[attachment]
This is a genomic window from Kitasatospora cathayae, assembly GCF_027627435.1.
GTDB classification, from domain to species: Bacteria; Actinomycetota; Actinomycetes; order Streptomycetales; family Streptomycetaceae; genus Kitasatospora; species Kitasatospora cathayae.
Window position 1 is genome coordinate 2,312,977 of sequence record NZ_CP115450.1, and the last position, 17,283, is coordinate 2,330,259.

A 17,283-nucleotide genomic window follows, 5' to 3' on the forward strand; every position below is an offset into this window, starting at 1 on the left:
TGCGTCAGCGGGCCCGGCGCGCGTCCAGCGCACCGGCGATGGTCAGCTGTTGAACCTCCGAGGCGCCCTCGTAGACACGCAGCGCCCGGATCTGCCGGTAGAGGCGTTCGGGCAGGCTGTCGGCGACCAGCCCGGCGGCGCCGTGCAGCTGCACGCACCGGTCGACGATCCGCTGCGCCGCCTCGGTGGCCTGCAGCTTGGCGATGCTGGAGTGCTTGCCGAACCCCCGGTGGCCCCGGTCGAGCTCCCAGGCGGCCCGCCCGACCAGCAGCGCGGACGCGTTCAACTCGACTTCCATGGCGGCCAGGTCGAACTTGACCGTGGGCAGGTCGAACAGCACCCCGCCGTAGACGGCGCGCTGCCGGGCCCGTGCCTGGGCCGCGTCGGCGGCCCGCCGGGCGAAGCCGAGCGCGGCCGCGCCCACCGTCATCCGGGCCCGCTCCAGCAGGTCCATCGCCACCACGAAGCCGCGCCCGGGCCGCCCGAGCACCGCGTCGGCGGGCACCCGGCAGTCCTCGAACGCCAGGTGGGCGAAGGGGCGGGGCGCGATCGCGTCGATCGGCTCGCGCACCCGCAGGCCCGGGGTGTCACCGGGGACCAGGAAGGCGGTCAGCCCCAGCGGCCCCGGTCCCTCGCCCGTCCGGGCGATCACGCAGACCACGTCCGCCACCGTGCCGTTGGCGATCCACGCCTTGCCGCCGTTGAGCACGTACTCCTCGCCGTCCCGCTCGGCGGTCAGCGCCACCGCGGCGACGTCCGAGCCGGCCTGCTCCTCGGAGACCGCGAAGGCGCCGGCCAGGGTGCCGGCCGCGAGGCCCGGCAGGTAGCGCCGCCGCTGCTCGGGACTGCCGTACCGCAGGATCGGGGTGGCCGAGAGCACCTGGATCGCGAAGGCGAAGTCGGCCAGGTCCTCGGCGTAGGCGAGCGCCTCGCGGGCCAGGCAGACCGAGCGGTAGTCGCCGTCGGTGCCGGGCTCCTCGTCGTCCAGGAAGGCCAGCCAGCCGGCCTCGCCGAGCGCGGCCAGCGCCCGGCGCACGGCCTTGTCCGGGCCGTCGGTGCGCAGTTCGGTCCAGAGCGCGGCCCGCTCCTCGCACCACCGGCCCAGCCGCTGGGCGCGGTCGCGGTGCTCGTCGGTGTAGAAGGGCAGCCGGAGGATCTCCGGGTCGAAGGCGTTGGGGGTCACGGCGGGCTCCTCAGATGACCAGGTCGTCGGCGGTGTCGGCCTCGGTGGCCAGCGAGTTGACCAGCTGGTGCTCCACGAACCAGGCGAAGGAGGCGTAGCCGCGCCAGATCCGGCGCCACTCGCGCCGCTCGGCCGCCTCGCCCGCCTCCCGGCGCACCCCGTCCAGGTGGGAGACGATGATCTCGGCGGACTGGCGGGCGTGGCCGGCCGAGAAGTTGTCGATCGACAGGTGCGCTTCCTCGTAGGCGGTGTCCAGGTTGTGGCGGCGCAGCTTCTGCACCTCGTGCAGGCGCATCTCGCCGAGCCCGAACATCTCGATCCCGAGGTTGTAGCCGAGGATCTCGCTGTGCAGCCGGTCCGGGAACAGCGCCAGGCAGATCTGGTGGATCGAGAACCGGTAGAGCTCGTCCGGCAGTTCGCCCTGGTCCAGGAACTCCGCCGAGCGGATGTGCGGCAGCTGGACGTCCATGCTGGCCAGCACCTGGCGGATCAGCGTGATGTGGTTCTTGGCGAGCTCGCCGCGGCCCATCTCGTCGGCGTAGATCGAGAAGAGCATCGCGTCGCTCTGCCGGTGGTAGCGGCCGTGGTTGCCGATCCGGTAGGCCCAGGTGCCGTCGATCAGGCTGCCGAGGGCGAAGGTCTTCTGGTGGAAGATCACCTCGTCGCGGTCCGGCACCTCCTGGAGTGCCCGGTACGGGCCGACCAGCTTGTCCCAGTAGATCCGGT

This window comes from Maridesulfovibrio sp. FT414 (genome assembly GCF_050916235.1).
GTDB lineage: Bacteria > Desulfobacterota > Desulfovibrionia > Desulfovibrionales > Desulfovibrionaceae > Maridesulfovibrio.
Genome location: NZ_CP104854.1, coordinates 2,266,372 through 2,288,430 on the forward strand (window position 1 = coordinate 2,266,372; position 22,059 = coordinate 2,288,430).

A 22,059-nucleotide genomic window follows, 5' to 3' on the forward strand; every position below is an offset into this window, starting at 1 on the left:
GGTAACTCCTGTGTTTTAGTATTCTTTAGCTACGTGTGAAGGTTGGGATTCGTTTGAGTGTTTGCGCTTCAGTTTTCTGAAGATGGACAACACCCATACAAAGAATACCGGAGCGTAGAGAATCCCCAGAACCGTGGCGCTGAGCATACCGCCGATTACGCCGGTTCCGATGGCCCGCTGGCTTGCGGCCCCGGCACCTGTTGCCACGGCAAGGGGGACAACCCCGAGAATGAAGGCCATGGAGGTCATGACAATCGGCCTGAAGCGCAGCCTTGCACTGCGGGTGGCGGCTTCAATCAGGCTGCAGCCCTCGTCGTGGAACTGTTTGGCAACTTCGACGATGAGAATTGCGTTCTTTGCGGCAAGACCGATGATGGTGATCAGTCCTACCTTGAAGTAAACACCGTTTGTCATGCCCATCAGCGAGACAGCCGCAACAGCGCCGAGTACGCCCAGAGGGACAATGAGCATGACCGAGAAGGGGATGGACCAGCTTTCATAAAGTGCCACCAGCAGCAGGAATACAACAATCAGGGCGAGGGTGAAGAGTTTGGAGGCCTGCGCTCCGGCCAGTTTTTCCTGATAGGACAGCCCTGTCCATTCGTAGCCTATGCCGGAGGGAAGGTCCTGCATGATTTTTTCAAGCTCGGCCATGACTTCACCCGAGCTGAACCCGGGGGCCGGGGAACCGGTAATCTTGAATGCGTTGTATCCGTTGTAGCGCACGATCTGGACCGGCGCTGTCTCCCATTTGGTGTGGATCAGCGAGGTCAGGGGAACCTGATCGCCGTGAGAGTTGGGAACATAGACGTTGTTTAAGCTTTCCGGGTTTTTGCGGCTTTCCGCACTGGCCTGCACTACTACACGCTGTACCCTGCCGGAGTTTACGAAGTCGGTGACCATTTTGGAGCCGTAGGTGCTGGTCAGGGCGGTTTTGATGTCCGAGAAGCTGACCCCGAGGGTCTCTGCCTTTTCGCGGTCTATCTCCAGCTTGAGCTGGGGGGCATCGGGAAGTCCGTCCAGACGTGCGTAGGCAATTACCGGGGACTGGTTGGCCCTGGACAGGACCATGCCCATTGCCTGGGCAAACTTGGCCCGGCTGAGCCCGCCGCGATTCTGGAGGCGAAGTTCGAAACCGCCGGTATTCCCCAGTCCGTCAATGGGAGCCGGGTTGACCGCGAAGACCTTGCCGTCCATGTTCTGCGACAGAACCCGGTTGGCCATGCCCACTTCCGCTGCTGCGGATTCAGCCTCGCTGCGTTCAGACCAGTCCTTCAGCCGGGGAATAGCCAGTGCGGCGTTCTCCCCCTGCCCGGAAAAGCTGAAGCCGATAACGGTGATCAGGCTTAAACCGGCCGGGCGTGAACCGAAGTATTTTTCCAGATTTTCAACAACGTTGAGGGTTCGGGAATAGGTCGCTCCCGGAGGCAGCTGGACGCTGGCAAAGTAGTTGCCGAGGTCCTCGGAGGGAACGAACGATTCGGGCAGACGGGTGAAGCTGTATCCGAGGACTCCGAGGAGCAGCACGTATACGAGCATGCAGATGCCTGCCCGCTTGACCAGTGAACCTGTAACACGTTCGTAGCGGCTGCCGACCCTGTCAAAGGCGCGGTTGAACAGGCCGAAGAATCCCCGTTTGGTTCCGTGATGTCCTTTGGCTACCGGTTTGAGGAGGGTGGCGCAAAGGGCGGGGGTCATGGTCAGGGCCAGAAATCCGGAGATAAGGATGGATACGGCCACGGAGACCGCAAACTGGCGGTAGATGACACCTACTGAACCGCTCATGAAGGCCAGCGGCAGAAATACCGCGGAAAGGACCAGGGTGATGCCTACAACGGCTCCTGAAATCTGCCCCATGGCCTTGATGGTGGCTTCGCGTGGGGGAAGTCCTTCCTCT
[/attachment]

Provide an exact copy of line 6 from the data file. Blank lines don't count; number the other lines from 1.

This window comes from Maridesulfovibrio sp. FT414 (genome assembly GCF_050916235.1).